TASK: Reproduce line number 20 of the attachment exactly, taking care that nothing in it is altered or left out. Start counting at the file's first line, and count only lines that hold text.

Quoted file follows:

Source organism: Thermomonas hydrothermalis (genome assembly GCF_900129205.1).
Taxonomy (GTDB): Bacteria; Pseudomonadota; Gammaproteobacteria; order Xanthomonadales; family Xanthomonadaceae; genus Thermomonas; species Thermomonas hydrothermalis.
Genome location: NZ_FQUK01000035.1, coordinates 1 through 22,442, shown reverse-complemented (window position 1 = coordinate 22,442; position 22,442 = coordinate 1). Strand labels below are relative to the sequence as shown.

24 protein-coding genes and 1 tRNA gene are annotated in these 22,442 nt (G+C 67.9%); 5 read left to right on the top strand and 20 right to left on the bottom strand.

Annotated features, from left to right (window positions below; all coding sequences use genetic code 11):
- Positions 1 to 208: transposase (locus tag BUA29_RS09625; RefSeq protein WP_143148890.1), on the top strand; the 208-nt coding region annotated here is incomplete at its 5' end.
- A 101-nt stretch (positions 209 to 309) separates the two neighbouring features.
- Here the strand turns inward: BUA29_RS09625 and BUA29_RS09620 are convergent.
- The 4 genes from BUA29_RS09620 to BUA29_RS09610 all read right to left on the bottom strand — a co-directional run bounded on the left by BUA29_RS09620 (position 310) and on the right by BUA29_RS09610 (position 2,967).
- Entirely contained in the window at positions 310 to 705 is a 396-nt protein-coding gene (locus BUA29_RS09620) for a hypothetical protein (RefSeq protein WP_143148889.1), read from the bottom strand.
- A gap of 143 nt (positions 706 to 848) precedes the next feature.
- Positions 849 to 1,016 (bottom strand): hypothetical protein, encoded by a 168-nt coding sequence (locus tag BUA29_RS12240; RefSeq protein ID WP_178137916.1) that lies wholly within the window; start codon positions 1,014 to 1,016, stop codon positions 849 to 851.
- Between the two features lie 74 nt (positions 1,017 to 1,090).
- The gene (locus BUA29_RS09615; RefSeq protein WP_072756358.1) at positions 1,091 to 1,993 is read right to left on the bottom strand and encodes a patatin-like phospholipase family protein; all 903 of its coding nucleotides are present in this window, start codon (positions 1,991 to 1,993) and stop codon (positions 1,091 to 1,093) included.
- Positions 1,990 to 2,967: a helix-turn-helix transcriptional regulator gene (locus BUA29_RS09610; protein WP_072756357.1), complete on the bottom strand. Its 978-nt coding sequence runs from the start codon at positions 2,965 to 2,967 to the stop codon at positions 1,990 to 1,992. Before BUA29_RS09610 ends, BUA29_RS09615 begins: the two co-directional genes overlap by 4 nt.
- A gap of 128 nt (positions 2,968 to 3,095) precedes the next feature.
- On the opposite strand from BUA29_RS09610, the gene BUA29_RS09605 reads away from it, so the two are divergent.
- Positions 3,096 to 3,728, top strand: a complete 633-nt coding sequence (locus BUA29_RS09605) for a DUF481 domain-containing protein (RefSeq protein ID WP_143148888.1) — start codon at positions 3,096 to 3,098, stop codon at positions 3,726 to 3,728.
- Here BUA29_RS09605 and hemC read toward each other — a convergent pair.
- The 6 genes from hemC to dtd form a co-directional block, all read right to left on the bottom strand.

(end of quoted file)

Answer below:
- The 6 genes from hemC to dtd form a co-directional block, all read right to left on the bottom strand.